Duncan_M wrote: ↑
01 Jul 2020 17:37
I'm not a statistician but am a veteran soldier myself, I judge units on their reputation and their performance. A unit can have a bad reputation and get things done, similarly a unit can have a good reputation and fail at a mission. But a unit that fails at its mission, and has a bad reputation, warrants a red flag.
I understand that.
For most of the Normandy campaign, the 90th ID was a bad division. It had a poor reputation, and its performance was rather bad. Its divisional and regimental leadership was noticeably lackluster. Based on what Depuy had written about them, their stateside training was poorly executed. The 90th needed a completely shakeup of leaders being relieved, over and over, until a good team took over. Additionally, the rank and file needed to learn their jobs in the harsh school of combat, of what actually worked and what didn't, because they didn't know it beforehand. Having to learn some lessons in combat is a reality, but having to learn not to conduct marching fire in EVERY attack isn't something that is supposed to be learned in the hedgerows.
Um, how do you know it was a "bad division", when its initial performance was essentially no better and not much worse than any other divisions of its cadre landed in Normandy? The 8th ID's introduction to combat as a division on 8 July was filled with high-expectations. Its training in the Z/I was highly rated, as was that of the 90th ID, and yet it achieved nothing except high casualties and no advance for four days, at which point the Division Commander, the Assistant Division Commander, and two regimental commanders were peremptorily relieved. One of the regimental commanders in the 9th ID was also swiftly relieved, and there were others and other divisions with the same problems.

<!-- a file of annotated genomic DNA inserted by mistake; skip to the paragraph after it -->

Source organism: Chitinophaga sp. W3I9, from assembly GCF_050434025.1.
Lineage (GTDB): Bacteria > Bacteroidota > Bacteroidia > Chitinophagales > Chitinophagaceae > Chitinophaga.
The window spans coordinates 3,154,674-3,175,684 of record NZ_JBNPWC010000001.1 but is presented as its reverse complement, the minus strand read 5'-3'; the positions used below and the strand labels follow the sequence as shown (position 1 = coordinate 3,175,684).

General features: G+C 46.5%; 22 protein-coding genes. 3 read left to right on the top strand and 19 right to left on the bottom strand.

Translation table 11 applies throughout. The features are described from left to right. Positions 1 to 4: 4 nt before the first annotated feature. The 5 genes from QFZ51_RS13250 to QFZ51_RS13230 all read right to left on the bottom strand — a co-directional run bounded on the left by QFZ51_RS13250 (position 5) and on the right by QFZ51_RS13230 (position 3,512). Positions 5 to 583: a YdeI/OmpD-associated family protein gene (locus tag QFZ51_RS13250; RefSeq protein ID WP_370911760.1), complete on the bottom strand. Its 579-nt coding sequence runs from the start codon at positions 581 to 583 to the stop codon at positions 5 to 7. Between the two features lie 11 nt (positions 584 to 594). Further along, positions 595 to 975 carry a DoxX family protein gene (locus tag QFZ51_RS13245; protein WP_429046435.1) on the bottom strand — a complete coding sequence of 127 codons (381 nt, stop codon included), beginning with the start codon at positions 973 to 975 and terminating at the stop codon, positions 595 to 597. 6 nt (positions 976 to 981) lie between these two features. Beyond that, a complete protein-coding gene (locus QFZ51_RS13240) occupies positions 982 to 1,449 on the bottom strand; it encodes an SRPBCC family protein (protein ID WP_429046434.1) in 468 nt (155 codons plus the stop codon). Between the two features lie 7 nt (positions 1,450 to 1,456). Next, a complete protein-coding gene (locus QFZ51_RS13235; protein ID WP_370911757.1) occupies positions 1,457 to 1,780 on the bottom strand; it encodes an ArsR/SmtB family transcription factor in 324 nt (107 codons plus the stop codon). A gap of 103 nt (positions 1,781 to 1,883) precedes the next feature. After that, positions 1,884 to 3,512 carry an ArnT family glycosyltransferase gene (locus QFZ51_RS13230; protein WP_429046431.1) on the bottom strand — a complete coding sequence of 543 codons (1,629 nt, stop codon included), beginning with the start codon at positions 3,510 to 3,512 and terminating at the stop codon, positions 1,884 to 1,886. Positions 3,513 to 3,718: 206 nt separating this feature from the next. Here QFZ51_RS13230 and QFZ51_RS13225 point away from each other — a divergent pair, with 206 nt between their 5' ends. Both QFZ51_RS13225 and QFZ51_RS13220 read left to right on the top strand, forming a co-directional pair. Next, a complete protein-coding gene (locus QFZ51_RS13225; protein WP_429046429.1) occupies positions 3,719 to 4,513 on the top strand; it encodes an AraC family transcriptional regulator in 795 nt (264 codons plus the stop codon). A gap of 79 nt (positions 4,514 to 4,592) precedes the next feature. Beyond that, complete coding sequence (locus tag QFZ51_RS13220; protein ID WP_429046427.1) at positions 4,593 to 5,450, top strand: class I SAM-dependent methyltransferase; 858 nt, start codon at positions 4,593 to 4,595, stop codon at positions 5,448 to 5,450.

However, they did not have a divisional commander who broke down almost immediately, a regimental commander who was ambushed and killed just before his regiment was committed, and at least two battalion commanders who broke down immediately and refused to go into combat. Or a regiment whose well-liked commander was replaced by one of the CG's toadies, an incompetent sycophant, just days before landing.
Those are signs of poor leadership at the most senior level in the division (and questionable decision-making by corps and army commanders as well).
BTW, it wasn't attempting to execute marching fire that was the tactical fault the 90th had to learn, it was the stereotyped linear tactics taught by rote to divisions in training, which continued to be taught well into winter 1944, despite the so-called "lessons learned" coming from the front lines. As late as 17 December 1944, when the 2d Bn, 423d Inf executed its counterattack to relieve the DIVARTY battalions, the orders by the Bn CO, who was standing in the middle of the road they had just detrucked at, was "Company A on my right, Company C on my left, Company B and Headquarters Co D follow in reserve. Advance to contact, guiding on the road..." (or at least as close as I recall from the interview with his S-3). The only other problem, the orders from Jones were garbled and so Puett began on the wrong road and went south instead of north until realizing his mistake.